Aquamarine - the gem of the sea
The name aquamarine literally means seawater, and it is for this that the stone has become known as the protective talisman of sailors.
George Frederick Kunz notes that “all who went down to the sea in ships were greatly in need of protection from the fury of the elements when they embarked in their small sailing-vessels” (1). As the colour of the aquamarine is that of a calm and limpid sea reasonably close to land, it is understandable that one might hold this stone close in times of turbulent water, hoping that the seas might change to reflect the colour of the stone.
In Ancient Greece, aquamarine was dedicated to the god of the ocean – Poseidon. It is also associated with the planet Neptune, named for the Roman god of the seas. In rough waters, sailors would throw aquamarines overboard to appease the gods. Possibly as a result of this, there is some tenuous connection with mermaids – either as the tears of these fascinating creatures, as their preferred gem, or as a protection for sailors against their alluring qualities.
A birthstone violation...
In the ancient lists of birthstones, aquamarine (the blue member of the beryl family of gems) was originally associated with the month of October. Between the 15th and 20th centuries, March was represented by the lesser-known jasper and bloodstone. In 1912, the National Association of Jewelers met in Kansas to discuss the birthstones and to modify the list. They decided to move the aquamarine to March from October.
Kunz objected to this alteration, writing that: “for October neither the tourmaline nor the opal is as appropriate as the beryl… This suggested radical change or violation cannot be permitted. The time-honoured ordering is familiar now to all who are interested in the matter, and any change, even if one apparently for the better, is liable to disturb the popular confidence in those who are supposed to be familiar with the subject.”(2)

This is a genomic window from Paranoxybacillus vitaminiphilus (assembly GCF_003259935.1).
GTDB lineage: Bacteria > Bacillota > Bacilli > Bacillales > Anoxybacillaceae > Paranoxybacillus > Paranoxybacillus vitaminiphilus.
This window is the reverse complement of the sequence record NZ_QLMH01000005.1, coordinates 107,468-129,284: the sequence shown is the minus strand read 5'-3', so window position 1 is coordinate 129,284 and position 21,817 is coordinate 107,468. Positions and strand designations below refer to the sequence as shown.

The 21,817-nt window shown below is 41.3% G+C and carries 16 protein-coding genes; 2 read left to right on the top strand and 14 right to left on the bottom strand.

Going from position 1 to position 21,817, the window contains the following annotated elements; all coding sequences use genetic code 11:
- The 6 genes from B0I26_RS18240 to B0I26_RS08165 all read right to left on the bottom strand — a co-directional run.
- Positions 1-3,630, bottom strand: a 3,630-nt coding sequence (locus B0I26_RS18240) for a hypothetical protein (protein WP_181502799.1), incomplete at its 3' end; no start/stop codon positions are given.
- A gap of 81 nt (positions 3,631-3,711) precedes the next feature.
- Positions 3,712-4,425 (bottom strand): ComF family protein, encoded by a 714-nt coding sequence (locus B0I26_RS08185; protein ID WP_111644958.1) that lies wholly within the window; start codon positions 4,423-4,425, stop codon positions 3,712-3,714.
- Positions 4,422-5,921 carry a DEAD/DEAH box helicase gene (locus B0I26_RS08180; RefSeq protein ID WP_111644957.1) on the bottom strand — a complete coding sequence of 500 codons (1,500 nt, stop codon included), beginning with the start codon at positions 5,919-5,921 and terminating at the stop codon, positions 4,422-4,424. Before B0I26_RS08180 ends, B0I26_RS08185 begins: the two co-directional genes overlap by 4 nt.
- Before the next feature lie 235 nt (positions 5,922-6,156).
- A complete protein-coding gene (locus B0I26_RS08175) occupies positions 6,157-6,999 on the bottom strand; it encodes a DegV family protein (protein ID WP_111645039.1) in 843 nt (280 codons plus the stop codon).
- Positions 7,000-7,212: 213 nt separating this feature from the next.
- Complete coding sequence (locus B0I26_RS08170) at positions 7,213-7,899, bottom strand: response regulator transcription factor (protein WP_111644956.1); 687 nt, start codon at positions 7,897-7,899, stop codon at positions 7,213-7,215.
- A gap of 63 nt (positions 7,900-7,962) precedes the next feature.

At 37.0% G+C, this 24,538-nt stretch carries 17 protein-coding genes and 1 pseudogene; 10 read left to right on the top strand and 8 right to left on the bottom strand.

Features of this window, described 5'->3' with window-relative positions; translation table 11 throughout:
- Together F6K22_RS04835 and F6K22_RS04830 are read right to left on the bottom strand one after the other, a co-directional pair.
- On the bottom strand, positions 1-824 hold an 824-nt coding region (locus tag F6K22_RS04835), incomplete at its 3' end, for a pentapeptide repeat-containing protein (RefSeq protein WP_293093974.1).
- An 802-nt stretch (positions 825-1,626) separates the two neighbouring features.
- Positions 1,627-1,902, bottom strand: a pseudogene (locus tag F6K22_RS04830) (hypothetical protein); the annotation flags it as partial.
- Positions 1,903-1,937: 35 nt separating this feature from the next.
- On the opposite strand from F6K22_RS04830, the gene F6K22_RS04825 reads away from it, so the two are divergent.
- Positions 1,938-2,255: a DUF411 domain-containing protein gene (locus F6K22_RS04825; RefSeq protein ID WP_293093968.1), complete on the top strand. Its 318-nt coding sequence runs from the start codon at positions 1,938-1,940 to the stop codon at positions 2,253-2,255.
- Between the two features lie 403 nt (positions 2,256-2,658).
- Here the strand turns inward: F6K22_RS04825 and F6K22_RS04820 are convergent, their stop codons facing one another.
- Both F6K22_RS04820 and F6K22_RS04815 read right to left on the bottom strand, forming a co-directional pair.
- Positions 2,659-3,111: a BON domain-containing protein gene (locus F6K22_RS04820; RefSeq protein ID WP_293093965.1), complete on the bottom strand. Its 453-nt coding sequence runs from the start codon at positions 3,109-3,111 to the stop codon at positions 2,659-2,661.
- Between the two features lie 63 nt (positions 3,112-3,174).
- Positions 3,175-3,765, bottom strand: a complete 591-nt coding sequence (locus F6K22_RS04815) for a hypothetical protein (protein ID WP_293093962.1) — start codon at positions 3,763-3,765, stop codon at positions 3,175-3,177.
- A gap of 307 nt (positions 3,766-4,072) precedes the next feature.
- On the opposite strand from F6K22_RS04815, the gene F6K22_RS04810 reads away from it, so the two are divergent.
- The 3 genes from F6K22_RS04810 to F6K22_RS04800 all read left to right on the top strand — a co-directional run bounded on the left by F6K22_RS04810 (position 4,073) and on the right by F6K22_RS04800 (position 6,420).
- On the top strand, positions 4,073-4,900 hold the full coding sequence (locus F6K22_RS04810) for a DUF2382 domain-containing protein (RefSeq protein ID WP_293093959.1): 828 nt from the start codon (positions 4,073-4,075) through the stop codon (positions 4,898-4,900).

Kunz continued to express his outrage with the alteration by saying: “there is absolutely no excuse for playing fast and loose with an ancient, popular and quasi-religious belief in the special virtue of one particular stone for each month, and that one the gem long prescribed by usage.” (3)
Kunz’s concern was based in the move away from the religious connections of the stones to the breastplate of Aaron to a more “commercial point of view” (4). Despite wide ranging debate as to what these stones originally were (there being issues with translations from different texts, along with the changes within the languages themselves – saphiros now being widely acknowledged to have meant lapis-lazuli for example), Kunz believed that there was still merit in “the idea that birthstones possess a certain indefinable, but none the less real significance.” (4)
Fast-forward 100 or so years, and we find that people have imbued their own significance on the changed order. Today, if you ask anyone born in March about their birthstone, they will happily give aquamarine as an answer with little to no hesitation.
Intensely blue Aquamarines - treated or not?
Aquamarine is one of the two sides of green beryl, the other side being the lovely yellow Heliodor. Green beryl is not the same as emerald, being coloured by iron as opposed to the chromium or vanadium colouration of true emerald. It does not reach the intense green hues of the true emerald, having a weaker saturation of green. This green beryl may be heated to 450*C to heighten the blue tones of aquamarine or may be irradiated to heighten the yellow of heliodor.